Synopses & Reviews
The wealth derived from natural resources can have a tremendous impact on the economics and politics of producing countries. In the last quarter century, we have seen the surprising and sobering consequences of this wealth, producing what is now known as the resource curse. Countries with large endowments of natural resources, such as oil and gas, often do worse than their poorer neighbors. Their resource wealth frequently leads to lower growth rates, greater volatility, more corruption, and, in extreme cases, devastating civil wars.
In this volume, leading economists, lawyers, and political scientists address the fundamental channels generated by this wealth and examine the major decisions a country must make when faced with an abundance of a natural resource. They identify such problems as asymmetric bargaining power, limited access to information, the failure to engage in long-term planning, weak institutional structures, and missing mechanisms of accountability. They also provide a series of solutions, including recommendations for contracting with oil companies and allocating revenue; guidelines for negotiators; models for optimal auctions; and strategies to strengthen state-society linkages and public accountability.
The contributors show that solutions to the resource curse do exist; yet, institutional innovations are necessary to align the incentives of key domestic and international actors, and this requires fundamental political changes and much greater levels of transparency than currently exist. It is becoming increasingly clear that past policies have not provided the benefits they promised. Escaping the Resource Curse lays out a path for radically improving the management of the world's natural resources.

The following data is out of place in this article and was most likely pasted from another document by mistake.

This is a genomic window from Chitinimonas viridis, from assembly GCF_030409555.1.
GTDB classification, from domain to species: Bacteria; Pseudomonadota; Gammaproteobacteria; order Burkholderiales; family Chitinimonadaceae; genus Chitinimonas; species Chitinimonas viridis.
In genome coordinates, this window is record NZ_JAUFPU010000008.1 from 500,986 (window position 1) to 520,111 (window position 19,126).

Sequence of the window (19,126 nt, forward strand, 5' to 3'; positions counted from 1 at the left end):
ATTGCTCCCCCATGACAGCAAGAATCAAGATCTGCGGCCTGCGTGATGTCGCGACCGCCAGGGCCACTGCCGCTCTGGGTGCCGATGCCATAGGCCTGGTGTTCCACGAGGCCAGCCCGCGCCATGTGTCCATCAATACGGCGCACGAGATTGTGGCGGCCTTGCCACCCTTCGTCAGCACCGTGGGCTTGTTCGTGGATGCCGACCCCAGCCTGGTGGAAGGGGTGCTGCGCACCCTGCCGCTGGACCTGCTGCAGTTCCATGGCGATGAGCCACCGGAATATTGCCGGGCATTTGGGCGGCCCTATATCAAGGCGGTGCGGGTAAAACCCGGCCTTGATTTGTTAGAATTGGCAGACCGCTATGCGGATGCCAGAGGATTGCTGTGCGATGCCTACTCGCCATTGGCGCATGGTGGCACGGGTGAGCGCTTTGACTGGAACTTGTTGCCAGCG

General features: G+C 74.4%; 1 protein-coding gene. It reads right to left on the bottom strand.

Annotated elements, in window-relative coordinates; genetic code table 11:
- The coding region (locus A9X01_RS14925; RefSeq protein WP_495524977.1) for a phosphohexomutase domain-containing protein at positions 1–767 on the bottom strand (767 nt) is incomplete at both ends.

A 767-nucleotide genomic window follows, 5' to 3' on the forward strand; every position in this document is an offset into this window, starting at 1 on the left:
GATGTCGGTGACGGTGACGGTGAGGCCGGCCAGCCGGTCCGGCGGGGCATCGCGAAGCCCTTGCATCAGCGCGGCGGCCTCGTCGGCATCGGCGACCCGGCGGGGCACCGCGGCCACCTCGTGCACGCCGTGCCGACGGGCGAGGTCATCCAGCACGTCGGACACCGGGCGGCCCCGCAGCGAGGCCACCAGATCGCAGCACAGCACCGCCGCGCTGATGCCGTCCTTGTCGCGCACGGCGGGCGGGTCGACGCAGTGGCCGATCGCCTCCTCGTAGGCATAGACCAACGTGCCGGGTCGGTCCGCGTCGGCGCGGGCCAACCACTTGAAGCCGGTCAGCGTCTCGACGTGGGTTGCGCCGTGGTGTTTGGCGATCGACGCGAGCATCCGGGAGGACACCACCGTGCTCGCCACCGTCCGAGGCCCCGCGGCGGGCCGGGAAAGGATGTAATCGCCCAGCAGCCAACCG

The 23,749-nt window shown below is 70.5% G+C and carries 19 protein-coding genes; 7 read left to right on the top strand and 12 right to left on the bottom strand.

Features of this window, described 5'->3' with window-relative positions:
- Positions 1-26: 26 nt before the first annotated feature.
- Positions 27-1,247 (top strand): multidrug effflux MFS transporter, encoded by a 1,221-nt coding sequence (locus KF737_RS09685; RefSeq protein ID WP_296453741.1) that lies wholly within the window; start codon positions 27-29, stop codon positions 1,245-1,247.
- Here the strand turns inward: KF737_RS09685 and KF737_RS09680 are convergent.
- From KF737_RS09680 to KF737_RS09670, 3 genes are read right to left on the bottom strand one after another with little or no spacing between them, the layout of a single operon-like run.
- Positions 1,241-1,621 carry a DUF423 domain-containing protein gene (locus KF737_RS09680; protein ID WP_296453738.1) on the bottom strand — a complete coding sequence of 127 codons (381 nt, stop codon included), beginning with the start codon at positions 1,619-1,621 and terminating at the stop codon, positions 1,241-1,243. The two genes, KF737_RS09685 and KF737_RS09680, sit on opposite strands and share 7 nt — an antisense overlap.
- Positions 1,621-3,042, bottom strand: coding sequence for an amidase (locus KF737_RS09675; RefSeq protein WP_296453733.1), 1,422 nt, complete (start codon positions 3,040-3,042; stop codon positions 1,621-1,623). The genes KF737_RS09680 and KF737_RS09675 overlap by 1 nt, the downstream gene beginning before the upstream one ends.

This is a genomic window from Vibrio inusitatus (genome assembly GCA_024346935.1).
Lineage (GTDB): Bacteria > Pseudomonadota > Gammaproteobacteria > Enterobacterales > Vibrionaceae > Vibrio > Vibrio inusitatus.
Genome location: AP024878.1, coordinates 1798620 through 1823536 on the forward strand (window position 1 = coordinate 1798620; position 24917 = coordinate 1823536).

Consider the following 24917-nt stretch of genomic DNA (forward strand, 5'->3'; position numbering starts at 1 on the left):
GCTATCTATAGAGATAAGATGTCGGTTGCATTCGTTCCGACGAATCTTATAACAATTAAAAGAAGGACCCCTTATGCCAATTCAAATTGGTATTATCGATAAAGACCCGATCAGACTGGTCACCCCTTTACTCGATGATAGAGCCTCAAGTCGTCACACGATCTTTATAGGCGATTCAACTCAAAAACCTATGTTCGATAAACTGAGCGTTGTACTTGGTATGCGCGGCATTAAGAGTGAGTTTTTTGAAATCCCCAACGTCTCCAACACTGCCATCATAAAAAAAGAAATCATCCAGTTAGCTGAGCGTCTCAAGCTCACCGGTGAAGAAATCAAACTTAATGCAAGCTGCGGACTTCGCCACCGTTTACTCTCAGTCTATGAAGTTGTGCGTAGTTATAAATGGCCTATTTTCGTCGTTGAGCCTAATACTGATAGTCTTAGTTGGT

Many countries that are rich with natural resources fall victim to poverty, corruption, civil war, or deep economic crises. This volume examines the paradox of the resource curse by addressing its root causes& mdash; a buyer's unfair advantage over a supplier; governments that unwisely live off their capital; insufficient investments in education; theft by political leaders; grievances in producing regions-and what can be done to resolve these issues. Contributors lay out a broad framework suggesting how willing governments might obtain a contractual advantage over oil corporations, achieve optimal expenditure and investment practices, distribute resource wealth evenly, and build healthier relationships between state and society.